She created a flipchart that explained why people protest peacefully when they are angry about situations that they felt were unfair, as well as why some people might respond violently. Dworin discussed with students how they deal with their own anger, and which responses are most effective in creating change.
Her advice for teachers and parents trying to discuss these difficult topics with children? “I would push anyone trying to discuss the events with young children to incorporate time for brainstorming solutions. I’d also encourage following up on their ideas! One way that my students were able to ‘decorate’ the city [to help the community] was by drawing pictures and love-notes for Baltimore with sidewalk chalk on the courtyard outside of my school.”
Perhaps the most impressive way that Dworin helped her students feel that they were making an impact was by creating a YouTube video. She helped them deliver the message to the world that her students represented “the real Baltimore,” as opposed to those who destroyed the parts of the city that were most dear to them.
not just in front of the camera
Alicia Danyali, Head of School at the New Century School in downtown Baltimore, wanted her students and parents to take action based on the events in April, and she did not want the inspiration to help to be short-lived.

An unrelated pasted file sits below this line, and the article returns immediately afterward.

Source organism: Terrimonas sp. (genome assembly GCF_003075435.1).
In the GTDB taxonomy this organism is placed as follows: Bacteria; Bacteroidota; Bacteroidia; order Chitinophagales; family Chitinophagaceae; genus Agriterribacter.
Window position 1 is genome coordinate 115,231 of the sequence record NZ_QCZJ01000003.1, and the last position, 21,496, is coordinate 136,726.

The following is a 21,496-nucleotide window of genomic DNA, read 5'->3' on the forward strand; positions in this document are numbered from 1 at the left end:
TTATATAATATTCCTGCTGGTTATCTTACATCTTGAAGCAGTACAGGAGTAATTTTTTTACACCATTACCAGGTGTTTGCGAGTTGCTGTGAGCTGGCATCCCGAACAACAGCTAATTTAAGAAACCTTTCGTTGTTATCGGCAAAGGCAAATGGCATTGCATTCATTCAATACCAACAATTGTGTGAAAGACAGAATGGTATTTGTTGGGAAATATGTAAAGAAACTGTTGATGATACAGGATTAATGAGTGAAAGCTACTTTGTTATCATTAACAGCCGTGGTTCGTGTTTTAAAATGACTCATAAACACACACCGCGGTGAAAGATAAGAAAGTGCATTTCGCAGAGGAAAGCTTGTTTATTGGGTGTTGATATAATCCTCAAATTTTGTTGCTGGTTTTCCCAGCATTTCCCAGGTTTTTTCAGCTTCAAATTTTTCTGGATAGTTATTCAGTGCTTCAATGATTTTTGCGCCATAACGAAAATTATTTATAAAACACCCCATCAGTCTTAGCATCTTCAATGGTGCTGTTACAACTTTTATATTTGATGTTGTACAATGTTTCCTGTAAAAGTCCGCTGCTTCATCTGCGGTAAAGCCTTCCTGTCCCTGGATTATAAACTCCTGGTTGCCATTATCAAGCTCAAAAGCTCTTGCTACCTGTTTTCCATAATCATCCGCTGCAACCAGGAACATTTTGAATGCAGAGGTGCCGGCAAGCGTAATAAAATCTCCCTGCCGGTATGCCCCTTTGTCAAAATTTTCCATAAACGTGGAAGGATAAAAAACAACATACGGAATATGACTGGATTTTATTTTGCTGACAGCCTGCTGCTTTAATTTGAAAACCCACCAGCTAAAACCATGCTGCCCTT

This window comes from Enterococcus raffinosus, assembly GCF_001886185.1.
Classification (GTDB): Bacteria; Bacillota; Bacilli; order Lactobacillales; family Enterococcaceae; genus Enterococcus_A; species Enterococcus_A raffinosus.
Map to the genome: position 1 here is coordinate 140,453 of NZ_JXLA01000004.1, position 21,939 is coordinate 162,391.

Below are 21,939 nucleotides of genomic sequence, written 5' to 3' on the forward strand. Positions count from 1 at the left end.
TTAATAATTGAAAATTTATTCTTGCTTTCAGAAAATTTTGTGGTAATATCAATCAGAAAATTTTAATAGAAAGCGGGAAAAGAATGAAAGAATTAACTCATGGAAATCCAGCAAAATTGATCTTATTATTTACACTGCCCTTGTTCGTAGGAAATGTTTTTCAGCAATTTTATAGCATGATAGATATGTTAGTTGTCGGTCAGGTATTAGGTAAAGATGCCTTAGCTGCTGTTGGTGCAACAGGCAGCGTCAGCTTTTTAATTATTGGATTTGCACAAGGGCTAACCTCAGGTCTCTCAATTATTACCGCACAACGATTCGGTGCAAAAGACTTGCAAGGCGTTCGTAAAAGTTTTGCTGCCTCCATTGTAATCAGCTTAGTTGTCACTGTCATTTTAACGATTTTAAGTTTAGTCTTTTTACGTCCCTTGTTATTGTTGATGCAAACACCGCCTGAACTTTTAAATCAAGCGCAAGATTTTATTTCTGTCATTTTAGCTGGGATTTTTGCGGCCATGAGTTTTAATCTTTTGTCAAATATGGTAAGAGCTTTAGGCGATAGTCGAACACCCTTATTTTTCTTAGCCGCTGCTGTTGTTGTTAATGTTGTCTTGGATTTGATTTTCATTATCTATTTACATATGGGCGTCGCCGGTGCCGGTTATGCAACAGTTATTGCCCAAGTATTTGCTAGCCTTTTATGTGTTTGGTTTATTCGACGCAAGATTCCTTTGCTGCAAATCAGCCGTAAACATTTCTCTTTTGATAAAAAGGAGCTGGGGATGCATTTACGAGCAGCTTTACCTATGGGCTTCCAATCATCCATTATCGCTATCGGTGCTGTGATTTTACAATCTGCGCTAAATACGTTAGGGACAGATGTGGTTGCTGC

“What we really took to heart is that we didn’t want this to be a one-time ‘this happened, let’s respond to the crisis, and then we’re done,’ but to think about how the school could build real community partnership that can fill a need that is ongoing,” she says. The wanted to help those around them, not “just when the cameras are rolling, but to respond to years and years of injustice that has been occurring in Baltimore City.”
So her school has created a partnership with a community center in the area affected by the riots. They have discovered what the center needs and has asked their parent body to help supply those needs – everything from toys and puzzles for kids to diapers and feminine toiletries.
“This goes hand in hand with our curriculum,” says Danyali. “We want our students to learn the importance of giving back, to understand that they can work together with people in the community and see positive change. We are already a part of this community, but we want to make a richer connection, to pause and breathe, and remember about being kind, humble, and of service to other people.”
Although Henriette Taylor speaks sadly of all the promises that were made to her school’s community and quickly forgotten once the cameras were gone, Danyali’s school plans to be different.
“I went to a service leadership training session a conference recently, and I heard something that I’ve encountered many times, but it really rang true: ‘With privilege comes responsibility.’ Privilege doesn’t mean you’re in the top 1% — It means not worrying about where your next meal is coming from, and being cared for.”
She hopes to give over to her students the importance of taking that responsibility seriously, and helping Baltimore to unify, one school at a time.